Palestinian Authority President Mahmoud Abbas called on European and other
Western firms on Wednesday to stop violating international law by working in
West Bank settlements.
Abbas’s call came during a meeting in Brussels
with European Council President Herman Van Rompuy, a former Belgian prime
The PA leader is currently on a tour of several EU countries to
urge their governments to activate regulations against settlements and Jewish
neighborhoods of east Jerusalem.
As Abbas worked against West Bank
settlements, Prime Minister Binyamin Netanyahu and US Secretary of State John
Kerry met in Rome
for an extended meeting that lasted for over seven
The renewed Israeli-Palestinian peace talks were one of the key
issues the two men discussed.
Before their meeting, Kerry thanked both
Netanyahu and Abbas for their courage and for the risks they had taken to
rekindle the negotiations, which had been largely dormant since December
Israeli and Palestinian negotiators have met 13 times since the end
of July, including a meeting that took place on Wednesday, Kerry said. He added
that US envoy Martin Indyk was in Jerusalem to facilitate those
Israeli officials have spoken of their frustrations over Abbas’s
European tour to urge countries to act diplomatically against Israel,
particularly in ways that prejudge the outcome of the
Following the meeting with Rompuy, Abbas told reporters
that his push for sanctions was not directed against Israel.
“We want to
live alongside Israel and build bridges of peace with it,” Abbas said. “This call
is directed against settlements that were established on the territories of the
occupied State of Palestine and its capital, Jerusalem, after 1967.”
July, the EU issued guidelines
that clarified its policy against providing
grants, prizes or loans to Israeli entities, including nonprofit and educational
institutions, that operate over the pre-1967 lines.
Abbas hailed the EU’s
policy toward settlements and Israeli “practices in occupied Palestinian
territories, including east Jerusalem, the capital of our state,
The Palestinians, he said, want Jerusalem to be open to
followers of the three religions – Islam, Christianity and Judaism.
establishment of an independent Palestinian state with east Jerusalem as its
capital on the 1967 borders that would live in security and peace and stability
next to Israel is the guarantee for world peace and security,” Abbas
He said that he was working with US President Barack Obama and
Kerry to ensure the success of the current peace talks with
“These talks are backed by the Arabs and the EU,” Abbas added.
“Failure of the talks would have serious consequences for the future of peace
and stability in our region and the world.”
He said that despite
“hindrances facing the talks as a result of the policies of the Israeli
government and its measures on the ground, as well as [the] practices of [the]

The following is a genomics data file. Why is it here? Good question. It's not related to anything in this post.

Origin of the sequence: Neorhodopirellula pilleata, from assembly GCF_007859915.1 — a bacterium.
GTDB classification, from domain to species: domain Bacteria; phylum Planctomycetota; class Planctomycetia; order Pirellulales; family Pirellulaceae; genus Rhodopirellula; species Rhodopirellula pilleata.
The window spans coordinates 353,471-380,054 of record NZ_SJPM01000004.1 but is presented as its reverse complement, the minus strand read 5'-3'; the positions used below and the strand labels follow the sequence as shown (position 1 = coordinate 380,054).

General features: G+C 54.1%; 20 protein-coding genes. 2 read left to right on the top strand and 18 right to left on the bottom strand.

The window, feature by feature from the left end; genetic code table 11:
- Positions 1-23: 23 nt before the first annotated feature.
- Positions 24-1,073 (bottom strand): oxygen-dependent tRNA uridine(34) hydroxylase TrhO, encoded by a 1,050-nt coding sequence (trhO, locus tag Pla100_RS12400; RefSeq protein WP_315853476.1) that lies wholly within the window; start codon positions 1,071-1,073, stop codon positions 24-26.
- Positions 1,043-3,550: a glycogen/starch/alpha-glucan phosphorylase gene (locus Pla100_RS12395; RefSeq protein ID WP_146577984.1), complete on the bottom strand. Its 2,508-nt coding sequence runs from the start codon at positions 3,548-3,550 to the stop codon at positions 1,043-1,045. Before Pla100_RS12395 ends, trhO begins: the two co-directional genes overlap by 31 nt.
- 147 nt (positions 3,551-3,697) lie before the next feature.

settlers and the strangling of the Palestinian economy,” the Palestinians would
remain committed to the nine-month timeline Kerry had set for the
In a related development, the London-based Al-Quds al-Arabi
newspaper reported Wednesday that the PA leadership had asked France to take
action against French nationals living in settlements.
The paper said the
PA had informed France that hundreds of French citizens currently lived in
“illegal” settlements. The PA leadership demanded that the French government
either strip these French nationals of their citizenship or put pressure on them
to leave the settlements, the paper said.
According to the report, the PA
leadership and prominent Fatah officials have also prepared a list of some 500
international companies that do business with settlements. The Palestinians
intend to send warnings to these companies about their “illegal” work in the
settlements, the paper reported.
Israel has insisted that it has a right
to continue to build in West Bank settlements and that Israel would retain
populated areas of Judea and Samaria in any final-status
Palestinians, however, have insisted that Israel must
relinquish all territory over the pre- 1967 lines.
In his public
statement before the Kerry meeting, Netanyahu did not speak of West Bank
settlements, but addressed what he considers the need for Palestinians to
recognize Israel’s security needs and its identity as the homeland for the
“Peace is premised on mutual recognition of two states for
two peoples – the Palestinian state for the Palestinian people mirrored by the
Jewish state for the Jewish people,” Netanyahu said. “I think that’s fundamental
for any peace, but equally it must be a peace that – as President Obama has said
– a peace that Israel can defend by itself, for itself against any conceivable
threat. I think these are the two twin pillars of peace.